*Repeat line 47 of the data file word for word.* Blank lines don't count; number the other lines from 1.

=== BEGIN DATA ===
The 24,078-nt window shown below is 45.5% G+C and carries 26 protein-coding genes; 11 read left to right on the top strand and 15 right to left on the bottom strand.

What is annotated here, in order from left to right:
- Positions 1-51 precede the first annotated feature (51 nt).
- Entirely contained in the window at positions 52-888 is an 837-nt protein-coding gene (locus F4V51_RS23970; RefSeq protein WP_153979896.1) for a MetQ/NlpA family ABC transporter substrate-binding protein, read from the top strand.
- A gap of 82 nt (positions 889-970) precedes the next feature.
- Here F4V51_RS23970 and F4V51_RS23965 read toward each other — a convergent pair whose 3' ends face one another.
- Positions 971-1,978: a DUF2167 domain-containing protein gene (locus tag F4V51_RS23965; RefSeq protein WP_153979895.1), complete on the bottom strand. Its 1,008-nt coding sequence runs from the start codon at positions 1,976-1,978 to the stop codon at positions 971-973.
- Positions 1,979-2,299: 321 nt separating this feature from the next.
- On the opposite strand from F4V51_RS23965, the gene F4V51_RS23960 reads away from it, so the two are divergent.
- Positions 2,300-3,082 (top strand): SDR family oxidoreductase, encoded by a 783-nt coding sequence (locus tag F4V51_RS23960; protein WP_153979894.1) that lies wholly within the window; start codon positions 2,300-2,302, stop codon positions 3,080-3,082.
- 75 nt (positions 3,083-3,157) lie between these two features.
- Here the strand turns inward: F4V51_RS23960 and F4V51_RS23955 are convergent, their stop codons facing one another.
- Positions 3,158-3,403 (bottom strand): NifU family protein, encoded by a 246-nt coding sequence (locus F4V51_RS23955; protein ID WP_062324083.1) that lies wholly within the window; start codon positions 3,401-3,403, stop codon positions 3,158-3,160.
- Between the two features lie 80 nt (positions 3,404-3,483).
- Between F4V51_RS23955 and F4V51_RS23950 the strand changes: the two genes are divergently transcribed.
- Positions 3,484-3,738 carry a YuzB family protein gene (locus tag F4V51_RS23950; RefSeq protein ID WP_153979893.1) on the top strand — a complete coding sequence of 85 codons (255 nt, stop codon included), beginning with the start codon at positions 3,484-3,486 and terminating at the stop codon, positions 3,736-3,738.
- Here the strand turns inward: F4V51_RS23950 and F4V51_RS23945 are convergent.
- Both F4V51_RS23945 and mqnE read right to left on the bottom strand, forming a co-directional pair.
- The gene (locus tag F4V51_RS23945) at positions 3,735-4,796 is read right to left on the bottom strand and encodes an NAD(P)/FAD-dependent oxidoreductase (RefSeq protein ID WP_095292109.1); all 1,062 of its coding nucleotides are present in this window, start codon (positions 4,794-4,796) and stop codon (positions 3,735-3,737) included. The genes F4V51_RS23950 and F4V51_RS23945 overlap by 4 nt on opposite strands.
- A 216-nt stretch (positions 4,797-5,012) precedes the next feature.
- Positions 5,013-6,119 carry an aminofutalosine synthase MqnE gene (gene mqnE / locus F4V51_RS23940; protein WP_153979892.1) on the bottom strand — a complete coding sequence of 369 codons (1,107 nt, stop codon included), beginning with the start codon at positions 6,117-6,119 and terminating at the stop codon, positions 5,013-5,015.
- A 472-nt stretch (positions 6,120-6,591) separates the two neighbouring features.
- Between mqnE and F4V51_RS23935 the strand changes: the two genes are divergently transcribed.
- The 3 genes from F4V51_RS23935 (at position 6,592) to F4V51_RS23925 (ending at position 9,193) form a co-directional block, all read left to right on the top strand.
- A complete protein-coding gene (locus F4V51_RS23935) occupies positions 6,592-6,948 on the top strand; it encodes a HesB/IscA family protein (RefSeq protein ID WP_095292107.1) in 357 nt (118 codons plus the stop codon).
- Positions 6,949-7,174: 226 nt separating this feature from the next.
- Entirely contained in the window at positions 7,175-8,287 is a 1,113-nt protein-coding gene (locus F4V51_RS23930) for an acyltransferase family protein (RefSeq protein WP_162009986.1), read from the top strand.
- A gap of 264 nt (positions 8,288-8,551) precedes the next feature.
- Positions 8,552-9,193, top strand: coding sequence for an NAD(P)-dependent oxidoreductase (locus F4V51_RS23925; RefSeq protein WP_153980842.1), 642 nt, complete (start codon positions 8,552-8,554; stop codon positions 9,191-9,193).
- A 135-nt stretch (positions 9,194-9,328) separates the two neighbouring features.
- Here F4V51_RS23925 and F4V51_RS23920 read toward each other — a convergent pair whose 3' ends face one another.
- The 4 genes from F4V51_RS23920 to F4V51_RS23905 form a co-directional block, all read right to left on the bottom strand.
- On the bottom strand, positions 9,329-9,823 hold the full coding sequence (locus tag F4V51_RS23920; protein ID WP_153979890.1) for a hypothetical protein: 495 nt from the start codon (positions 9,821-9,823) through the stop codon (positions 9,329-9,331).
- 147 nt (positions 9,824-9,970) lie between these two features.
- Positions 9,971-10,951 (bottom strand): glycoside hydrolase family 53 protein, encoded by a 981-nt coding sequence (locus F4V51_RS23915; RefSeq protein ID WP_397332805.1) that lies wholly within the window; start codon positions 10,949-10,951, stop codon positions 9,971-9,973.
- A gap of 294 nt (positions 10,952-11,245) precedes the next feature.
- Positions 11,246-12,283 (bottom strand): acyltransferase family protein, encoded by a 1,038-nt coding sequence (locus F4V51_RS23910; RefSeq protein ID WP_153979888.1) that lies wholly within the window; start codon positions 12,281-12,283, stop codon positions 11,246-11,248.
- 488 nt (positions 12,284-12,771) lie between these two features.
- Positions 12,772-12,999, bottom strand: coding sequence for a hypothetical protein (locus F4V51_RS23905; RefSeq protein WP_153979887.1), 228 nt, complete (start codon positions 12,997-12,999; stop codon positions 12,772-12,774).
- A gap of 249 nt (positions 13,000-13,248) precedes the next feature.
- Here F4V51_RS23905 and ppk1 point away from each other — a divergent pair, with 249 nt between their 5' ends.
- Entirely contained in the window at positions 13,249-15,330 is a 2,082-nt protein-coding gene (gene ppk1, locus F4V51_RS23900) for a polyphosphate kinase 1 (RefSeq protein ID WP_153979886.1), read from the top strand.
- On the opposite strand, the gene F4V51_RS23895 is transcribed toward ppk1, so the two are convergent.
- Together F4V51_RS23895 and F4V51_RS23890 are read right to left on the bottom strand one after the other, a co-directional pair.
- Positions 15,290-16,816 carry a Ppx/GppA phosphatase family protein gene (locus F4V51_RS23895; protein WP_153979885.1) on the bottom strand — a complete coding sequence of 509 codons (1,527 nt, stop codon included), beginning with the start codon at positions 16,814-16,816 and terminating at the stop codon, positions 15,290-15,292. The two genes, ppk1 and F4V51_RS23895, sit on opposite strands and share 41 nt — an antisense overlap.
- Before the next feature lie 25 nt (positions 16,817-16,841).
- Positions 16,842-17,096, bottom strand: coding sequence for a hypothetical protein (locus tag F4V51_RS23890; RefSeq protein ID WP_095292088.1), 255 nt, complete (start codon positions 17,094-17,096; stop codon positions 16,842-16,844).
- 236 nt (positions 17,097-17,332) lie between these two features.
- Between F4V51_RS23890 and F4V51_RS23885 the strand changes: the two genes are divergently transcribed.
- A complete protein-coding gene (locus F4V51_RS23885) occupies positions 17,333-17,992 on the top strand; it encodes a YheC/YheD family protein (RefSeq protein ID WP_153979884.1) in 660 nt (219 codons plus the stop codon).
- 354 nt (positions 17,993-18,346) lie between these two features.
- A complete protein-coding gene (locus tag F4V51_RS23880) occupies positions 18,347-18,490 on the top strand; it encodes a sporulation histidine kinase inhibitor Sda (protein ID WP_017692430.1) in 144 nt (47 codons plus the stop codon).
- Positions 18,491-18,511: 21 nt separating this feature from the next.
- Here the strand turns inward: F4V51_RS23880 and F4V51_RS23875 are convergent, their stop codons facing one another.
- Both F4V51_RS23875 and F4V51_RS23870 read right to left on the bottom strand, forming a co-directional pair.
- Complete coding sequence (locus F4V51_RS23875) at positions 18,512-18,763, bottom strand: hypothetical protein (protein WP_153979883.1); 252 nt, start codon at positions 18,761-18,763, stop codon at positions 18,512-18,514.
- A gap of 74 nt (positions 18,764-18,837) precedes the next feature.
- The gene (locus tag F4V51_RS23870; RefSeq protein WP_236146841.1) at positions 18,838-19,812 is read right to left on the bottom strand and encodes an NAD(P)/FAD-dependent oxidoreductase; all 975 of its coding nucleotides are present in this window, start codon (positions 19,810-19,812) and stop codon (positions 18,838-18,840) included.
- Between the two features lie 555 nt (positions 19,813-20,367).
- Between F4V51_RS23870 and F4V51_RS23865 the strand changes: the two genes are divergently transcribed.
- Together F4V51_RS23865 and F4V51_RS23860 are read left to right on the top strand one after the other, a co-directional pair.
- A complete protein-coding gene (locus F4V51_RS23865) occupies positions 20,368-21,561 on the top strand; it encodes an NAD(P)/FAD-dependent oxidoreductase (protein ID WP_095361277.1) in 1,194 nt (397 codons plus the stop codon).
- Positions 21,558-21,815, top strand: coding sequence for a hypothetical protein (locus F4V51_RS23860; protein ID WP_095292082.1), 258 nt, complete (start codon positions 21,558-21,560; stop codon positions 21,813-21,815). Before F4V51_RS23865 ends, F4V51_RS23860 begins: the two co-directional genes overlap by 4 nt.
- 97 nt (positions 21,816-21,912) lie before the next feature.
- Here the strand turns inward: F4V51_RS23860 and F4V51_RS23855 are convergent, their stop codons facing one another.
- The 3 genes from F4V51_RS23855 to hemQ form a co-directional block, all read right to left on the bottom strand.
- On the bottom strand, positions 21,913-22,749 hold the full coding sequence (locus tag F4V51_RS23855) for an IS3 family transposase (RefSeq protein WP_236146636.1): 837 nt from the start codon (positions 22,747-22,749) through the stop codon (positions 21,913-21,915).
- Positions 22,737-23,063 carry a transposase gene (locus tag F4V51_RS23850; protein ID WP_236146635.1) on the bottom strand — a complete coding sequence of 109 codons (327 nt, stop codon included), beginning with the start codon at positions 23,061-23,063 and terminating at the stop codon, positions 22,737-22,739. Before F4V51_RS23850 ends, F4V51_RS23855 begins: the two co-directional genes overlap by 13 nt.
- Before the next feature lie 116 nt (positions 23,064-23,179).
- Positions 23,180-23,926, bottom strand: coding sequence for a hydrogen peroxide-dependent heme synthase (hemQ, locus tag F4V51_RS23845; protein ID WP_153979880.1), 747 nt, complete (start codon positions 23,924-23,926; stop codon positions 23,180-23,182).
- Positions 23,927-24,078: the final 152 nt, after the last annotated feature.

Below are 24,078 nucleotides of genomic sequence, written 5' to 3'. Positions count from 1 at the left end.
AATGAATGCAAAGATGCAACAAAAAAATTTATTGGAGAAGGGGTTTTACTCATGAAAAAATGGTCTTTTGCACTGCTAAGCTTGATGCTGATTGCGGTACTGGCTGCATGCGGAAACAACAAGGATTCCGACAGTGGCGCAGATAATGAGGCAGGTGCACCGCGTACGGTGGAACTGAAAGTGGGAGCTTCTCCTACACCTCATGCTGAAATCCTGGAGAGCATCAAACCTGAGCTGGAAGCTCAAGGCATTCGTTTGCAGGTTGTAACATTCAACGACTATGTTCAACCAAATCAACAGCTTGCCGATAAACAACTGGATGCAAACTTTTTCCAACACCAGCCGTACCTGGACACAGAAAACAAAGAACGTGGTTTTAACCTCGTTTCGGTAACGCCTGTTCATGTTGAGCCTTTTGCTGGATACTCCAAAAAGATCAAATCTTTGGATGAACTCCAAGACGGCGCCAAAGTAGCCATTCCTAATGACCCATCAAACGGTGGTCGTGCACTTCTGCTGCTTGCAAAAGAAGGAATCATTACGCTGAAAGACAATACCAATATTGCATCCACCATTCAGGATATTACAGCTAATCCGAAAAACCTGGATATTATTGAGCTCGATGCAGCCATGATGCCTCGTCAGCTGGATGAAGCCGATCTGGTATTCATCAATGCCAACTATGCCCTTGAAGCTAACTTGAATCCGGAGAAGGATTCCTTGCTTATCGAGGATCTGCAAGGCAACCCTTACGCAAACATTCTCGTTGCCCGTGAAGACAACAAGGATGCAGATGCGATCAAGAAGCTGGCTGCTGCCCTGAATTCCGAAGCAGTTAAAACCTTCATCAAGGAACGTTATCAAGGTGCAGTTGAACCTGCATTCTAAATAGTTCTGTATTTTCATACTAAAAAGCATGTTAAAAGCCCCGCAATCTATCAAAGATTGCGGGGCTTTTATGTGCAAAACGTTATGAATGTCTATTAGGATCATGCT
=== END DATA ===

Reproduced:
- Positions 16,842-17,096, bottom strand: coding sequence for a hypothetical protein (locus tag F4V51_RS23890; RefSeq protein ID WP_095292088.1), 255 nt, complete (start codon positions 17,094-17,096; stop codon positions 16,842-16,844).